I.Q. scores mostly reveal the test-taker’s motivation to do well on the exam, particularly for low-scorers, suggests a series of experiments.
“One of the most robust social science findings of the 20th century is that intelligence quotient (IQ) scores predict a broad range of life outcomes, including academic performance, years of education, physical health and longevity, and job performance,” begins the Proceedings of the National Academy of Sciences study, led by psychologist Angela Lee Duckworth of the University of Pennsylvania in Philadelphia.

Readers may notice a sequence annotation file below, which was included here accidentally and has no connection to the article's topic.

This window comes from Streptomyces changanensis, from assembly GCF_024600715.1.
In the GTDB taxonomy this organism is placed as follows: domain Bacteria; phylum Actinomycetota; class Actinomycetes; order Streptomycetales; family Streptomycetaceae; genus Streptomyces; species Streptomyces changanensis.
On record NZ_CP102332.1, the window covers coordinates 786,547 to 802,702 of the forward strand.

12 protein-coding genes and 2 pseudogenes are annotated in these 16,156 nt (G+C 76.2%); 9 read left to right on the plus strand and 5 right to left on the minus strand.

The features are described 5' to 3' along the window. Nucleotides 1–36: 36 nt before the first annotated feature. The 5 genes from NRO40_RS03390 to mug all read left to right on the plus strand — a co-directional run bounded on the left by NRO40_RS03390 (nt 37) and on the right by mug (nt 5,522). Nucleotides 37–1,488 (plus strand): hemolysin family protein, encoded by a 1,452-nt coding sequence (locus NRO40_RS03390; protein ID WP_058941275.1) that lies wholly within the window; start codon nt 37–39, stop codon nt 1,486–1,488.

However, researchers have also long known that rather than measuring intelligence directly, I.Q. test scores, “in contrast, measure the performance of individuals on tests designed to assess intelligence,” write the study authors. In other words, they reveal how good folks are at taking I.Q. tests, which different test-takers may, or may not, care about. “We hypothesize that individual differences in low-stakes test motivation are, in fact, much greater than currently assumed in the social science literature.”
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